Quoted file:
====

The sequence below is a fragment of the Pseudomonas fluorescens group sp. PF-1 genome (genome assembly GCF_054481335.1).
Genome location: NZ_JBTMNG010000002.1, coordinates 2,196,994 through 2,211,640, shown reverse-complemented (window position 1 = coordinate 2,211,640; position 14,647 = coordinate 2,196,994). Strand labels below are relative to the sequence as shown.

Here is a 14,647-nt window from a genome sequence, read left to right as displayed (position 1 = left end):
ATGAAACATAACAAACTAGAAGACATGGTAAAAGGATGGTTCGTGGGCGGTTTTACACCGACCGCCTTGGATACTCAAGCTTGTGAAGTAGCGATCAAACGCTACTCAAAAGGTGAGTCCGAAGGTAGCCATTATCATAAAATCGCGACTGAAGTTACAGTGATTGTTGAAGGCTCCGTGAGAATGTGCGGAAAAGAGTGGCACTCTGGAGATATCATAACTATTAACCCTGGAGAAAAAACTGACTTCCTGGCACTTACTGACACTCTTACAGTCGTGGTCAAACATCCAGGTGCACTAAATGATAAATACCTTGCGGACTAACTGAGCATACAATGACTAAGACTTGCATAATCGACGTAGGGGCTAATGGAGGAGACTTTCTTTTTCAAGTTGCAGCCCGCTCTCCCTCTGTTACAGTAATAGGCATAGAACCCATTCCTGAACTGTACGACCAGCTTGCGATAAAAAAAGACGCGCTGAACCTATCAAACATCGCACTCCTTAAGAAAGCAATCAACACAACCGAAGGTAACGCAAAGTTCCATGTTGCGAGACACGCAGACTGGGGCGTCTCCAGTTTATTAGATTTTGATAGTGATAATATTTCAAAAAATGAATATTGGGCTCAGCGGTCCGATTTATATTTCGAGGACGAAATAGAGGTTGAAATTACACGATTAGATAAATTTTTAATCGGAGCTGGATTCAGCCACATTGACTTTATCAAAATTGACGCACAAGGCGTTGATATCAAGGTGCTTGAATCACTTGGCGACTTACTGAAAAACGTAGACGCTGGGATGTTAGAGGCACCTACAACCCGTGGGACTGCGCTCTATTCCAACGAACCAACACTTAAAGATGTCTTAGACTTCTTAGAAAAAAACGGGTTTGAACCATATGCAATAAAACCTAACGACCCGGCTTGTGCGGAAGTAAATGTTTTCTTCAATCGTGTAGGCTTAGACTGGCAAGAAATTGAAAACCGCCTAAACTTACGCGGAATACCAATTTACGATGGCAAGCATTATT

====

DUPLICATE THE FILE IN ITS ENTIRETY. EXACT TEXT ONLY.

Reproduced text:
The sequence below is a fragment of the Pseudomonas fluorescens group sp. PF-1 genome (genome assembly GCF_054481335.1).
Genome location: NZ_JBTMNG010000002.1, coordinates 2,196,994 through 2,211,640, shown reverse-complemented (window position 1 = coordinate 2,211,640; position 14,647 = coordinate 2,196,994). Strand labels below are relative to the sequence as shown.

Here is a 14,647-nt window from a genome sequence, read left to right as displayed (position 1 = left end):
ATGAAACATAACAAACTAGAAGACATGGTAAAAGGATGGTTCGTGGGCGGTTTTACACCGACCGCCTTGGATACTCAAGCTTGTGAAGTAGCGATCAAACGCTACTCAAAAGGTGAGTCCGAAGGTAGCCATTATCATAAAATCGCGACTGAAGTTACAGTGATTGTTGAAGGCTCCGTGAGAATGTGCGGAAAAGAGTGGCACTCTGGAGATATCATAACTATTAACCCTGGAGAAAAAACTGACTTCCTGGCACTTACTGACACTCTTACAGTCGTGGTCAAACATCCAGGTGCACTAAATGATAAATACCTTGCGGACTAACTGAGCATACAATGACTAAGACTTGCATAATCGACGTAGGGGCTAATGGAGGAGACTTTCTTTTTCAAGTTGCAGCCCGCTCTCCCTCTGTTACAGTAATAGGCATAGAACCCATTCCTGAACTGTACGACCAGCTTGCGATAAAAAAAGACGCGCTGAACCTATCAAACATCGCACTCCTTAAGAAAGCAATCAACACAACCGAAGGTAACGCAAAGTTCCATGTTGCGAGACACGCAGACTGGGGCGTCTCCAGTTTATTAGATTTTGATAGTGATAATATTTCAAAAAATGAATATTGGGCTCAGCGGTCCGATTTATATTTCGAGGACGAAATAGAGGTTGAAATTACACGATTAGATAAATTTTTAATCGGAGCTGGATTCAGCCACATTGACTTTATCAAAATTGACGCACAAGGCGTTGATATCAAGGTGCTTGAATCACTTGGCGACTTACTGAAAAACGTAGACGCTGGGATGTTAGAGGCACCTACAACCCGTGGGACTGCGCTCTATTCCAACGAACCAACACTTAAAGATGTCTTAGACTTCTTAGAAAAAAACGGGTTTGAACCATATGCAATAAAACCTAACGACCCGGCTTGTGCGGAAGTAAATGTTTTCTTCAATCGTGTAGGCTTAGACTGGCAAGAAATTGAAAACCGCCTAAACTTACGCGGAATACCAATTTACGATGGCAAGCATTATT